Computer Forensics Chapter 6 Windows and DOS

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  1. File System
    Gives OS a road map to data on a disk.  The type of file system used determines how data is stored on the disk
  2. Understanding Boot Sequence
    to avoid altering data you must understand how to access and modify CMOS and BIOS settings.

    Computers store system configuration and date and time information in CMOS when system is powered off. BIOS contains programs that perform input and output at the hardware level

    When computer starts it must boot to a forensic floppy disk or CD to avoid overwriting and changing evidentiary data
  3. Booting to a Forensic Disc
    Access CMOS by monitoring bootstrap process to ID correct key or keys to use.

    keys depend on the BIOS system
  4. Disk Drive components
    Geometery: disk's structure of platters, tracks, and sectors

    Head: device that reads and writes disks

    Tracks: concentric circles on a disk platter where data is located

    Cylinders: A cylinder is a column of tracks on two or more disk platters.  Platters have a top and bottom

    Sectors: A section on a track, usually made up of 512 bytes
  5. CHS calculation
    Calculation used to determine the total number of bytes on a disk

    cylinder x head x sector
  6. Zoned Bit Recording (ZBR)
    How manufacturers deal with a platter's inner tracks being shorter than it's outer tracks.  Grouping tracks by zone ensures all tracks hold the same amount of data
  7. Track Denisty
    the space between each track.  the wider the space the easier to hide information in the gaps
  8. Arenal Density
    the number of bits in one square inch of disk platter including unused space btw tracks
  9. Microsoft File Structures
    • Sectors are clustered together to form Clusters.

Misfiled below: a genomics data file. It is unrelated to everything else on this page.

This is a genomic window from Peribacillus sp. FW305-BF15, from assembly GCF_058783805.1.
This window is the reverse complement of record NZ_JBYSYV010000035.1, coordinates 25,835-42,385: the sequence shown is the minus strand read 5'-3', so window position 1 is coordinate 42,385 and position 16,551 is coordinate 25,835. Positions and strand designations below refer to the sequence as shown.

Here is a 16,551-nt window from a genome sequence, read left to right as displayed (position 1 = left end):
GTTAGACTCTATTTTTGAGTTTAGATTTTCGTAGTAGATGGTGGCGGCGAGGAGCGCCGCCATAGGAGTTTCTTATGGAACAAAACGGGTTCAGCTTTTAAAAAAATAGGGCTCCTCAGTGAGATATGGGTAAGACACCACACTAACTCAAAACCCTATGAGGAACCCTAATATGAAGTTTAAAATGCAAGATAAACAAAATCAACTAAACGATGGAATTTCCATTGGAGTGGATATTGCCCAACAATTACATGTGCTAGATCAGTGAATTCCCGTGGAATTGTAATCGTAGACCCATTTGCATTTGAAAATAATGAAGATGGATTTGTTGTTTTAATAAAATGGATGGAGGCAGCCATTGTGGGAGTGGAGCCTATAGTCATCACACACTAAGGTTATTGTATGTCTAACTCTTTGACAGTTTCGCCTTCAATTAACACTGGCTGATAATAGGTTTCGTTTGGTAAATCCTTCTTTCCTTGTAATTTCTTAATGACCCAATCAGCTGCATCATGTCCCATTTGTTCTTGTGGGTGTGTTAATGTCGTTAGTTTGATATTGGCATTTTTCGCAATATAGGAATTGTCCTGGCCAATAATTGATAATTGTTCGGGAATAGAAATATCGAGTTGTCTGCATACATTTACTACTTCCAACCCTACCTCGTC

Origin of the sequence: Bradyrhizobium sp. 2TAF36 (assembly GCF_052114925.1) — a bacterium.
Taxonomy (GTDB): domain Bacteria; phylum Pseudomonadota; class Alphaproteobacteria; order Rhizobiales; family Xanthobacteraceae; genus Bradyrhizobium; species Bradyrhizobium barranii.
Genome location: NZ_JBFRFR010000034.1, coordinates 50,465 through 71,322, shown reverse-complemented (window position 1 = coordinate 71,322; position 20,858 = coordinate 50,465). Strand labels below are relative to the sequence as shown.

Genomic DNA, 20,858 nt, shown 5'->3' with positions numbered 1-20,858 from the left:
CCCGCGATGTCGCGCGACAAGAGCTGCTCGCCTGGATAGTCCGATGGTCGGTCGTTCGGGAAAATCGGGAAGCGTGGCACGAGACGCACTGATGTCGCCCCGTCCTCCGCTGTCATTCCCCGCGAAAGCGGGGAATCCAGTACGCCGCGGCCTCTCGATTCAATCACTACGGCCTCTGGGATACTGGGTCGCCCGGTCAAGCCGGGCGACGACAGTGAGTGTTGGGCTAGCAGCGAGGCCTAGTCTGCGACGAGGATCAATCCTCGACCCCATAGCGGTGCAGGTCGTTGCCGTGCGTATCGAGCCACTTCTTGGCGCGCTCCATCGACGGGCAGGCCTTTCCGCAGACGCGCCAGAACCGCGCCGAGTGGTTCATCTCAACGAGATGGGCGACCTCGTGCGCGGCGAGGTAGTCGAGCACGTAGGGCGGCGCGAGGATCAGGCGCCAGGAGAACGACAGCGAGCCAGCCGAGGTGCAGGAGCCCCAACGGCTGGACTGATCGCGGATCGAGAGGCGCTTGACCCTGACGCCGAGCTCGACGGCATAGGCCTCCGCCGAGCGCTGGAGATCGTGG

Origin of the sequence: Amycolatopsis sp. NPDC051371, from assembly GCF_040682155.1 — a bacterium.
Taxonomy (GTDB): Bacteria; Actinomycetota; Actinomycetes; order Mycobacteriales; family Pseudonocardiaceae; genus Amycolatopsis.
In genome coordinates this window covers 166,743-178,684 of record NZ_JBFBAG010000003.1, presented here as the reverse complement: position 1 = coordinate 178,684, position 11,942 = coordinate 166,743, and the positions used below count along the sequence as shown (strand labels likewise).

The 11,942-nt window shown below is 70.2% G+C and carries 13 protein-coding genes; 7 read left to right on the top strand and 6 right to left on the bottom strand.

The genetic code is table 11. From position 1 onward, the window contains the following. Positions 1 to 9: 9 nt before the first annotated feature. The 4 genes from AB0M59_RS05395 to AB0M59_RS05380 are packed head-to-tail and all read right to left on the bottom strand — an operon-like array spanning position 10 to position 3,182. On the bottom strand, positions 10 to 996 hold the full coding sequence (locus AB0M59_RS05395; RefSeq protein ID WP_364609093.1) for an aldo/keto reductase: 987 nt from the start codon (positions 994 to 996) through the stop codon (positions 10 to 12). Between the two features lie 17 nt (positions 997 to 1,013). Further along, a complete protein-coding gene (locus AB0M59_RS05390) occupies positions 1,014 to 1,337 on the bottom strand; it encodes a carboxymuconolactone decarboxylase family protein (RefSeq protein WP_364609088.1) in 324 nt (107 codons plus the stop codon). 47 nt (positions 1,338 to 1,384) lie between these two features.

• Clusters are typically 512, 1024, 2048, 4096 or more bytes
    • Clusters are groups of one or more Sectors

    • Floppy Disks have one sector per cluster
    • Hard Disks have 4 or more sectors per cluster (top has 2, bottom has two)

    Clusters are numbered sequentially starting at 2 because the first sector contains system area, boot record, file structure database
  10. Logical addresses
    OS assigns cluster numbers that point to relative cluster positions. i.e. cluster address 100 is 98 clusters from cluster 2.
  11. Physical address
    Sector numbers which reside at the hardware/firmware level and go from 0 (first sector on disk) to the last sector on the disk
  12. Disk Partition
    hard drive that is divided into two or more sections.  A partition is a logical drive
  13. Partition Gap
    the unused space between partitions
  14. Disk Editors
    Examines a partitions physical level, identifies file headers to identify file types
  15. Master Boot Record
    stores information about partitions on a boot disk, their locations and their size and other important information
  16. File Allocation Tables (FAT)
    • File structure database used to organize files on a disk. Information is written to the outer most tracks and contains:
    • file names
    • directory names
    • data and time stamps
    • starting cluster number
    • file attributes (hidden, archive, system, read-only)
  17. 4 versions of FAT
    • FAT 12: Used specifically for floppy disks and drives up to 16MB
    • FAT16: Used to handle large disks on Windows 95.  Max 2GB info
    • FAT32: for disks larger than 2 GB
    • FATX: used for Xbox
  18. Drive Slack/RAM slack
    unused space in a cluster between the end of an active file and the end of a cluster. This includes RAM slack and file slack
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Computer Forensics Chapter 6 Windows and DOS
2015-02-07 02:49:15
File Systems Sectors Clusters

Discusses Windows and DOS file structures
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